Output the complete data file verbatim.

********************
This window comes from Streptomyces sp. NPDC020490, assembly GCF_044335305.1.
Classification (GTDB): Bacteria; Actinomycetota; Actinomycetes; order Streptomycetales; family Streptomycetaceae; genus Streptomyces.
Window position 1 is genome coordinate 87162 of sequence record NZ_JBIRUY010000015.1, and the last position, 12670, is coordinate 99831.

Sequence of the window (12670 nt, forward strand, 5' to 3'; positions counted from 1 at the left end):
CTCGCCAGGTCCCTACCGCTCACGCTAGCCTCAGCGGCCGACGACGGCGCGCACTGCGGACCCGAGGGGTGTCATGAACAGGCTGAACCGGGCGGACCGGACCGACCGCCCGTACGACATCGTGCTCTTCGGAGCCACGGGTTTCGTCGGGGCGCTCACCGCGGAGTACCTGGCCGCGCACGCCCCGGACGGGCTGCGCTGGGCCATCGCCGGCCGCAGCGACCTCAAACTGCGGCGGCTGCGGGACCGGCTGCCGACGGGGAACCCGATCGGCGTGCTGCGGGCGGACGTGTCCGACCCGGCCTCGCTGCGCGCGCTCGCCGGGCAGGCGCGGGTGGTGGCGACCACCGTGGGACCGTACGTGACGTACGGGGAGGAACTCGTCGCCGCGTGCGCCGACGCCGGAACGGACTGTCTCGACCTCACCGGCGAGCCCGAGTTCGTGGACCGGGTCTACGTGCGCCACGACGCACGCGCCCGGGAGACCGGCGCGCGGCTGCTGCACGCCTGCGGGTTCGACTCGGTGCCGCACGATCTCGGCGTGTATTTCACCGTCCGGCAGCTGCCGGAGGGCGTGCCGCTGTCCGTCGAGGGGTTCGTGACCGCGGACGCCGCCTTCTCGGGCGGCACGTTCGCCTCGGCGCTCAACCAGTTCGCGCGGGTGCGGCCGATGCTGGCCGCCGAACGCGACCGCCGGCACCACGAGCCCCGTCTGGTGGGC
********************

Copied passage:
This window comes from Streptomyces sp. NPDC020490, assembly GCF_044335305.1.
Classification (GTDB): Bacteria; Actinomycetota; Actinomycetes; order Streptomycetales; family Streptomycetaceae; genus Streptomyces.
Window position 1 is genome coordinate 87162 of sequence record NZ_JBIRUY010000015.1, and the last position, 12670, is coordinate 99831.

Sequence of the window (12670 nt, forward strand, 5' to 3'; positions counted from 1 at the left end):
CTCGCCAGGTCCCTACCGCTCACGCTAGCCTCAGCGGCCGACGACGGCGCGCACTGCGGACCCGAGGGGTGTCATGAACAGGCTGAACCGGGCGGACCGGACCGACCGCCCGTACGACATCGTGCTCTTCGGAGCCACGGGTTTCGTCGGGGCGCTCACCGCGGAGTACCTGGCCGCGCACGCCCCGGACGGGCTGCGCTGGGCCATCGCCGGCCGCAGCGACCTCAAACTGCGGCGGCTGCGGGACCGGCTGCCGACGGGGAACCCGATCGGCGTGCTGCGGGCGGACGTGTCCGACCCGGCCTCGCTGCGCGCGCTCGCCGGGCAGGCGCGGGTGGTGGCGACCACCGTGGGACCGTACGTGACGTACGGGGAGGAACTCGTCGCCGCGTGCGCCGACGCCGGAACGGACTGTCTCGACCTCACCGGCGAGCCCGAGTTCGTGGACCGGGTCTACGTGCGCCACGACGCACGCGCCCGGGAGACCGGCGCGCGGCTGCTGCACGCCTGCGGGTTCGACTCGGTGCCGCACGATCTCGGCGTGTATTTCACCGTCCGGCAGCTGCCGGAGGGCGTGCCGCTGTCCGTCGAGGGGTTCGTGACCGCGGACGCCGCCTTCTCGGGCGGCACGTTCGCCTCGGCGCTCAACCAGTTCGCGCGGGTGCGGCCGATGCTGGCCGCCGAACGCGACCGCCGGCACCACGAGCCCCGTCTGGTGGGC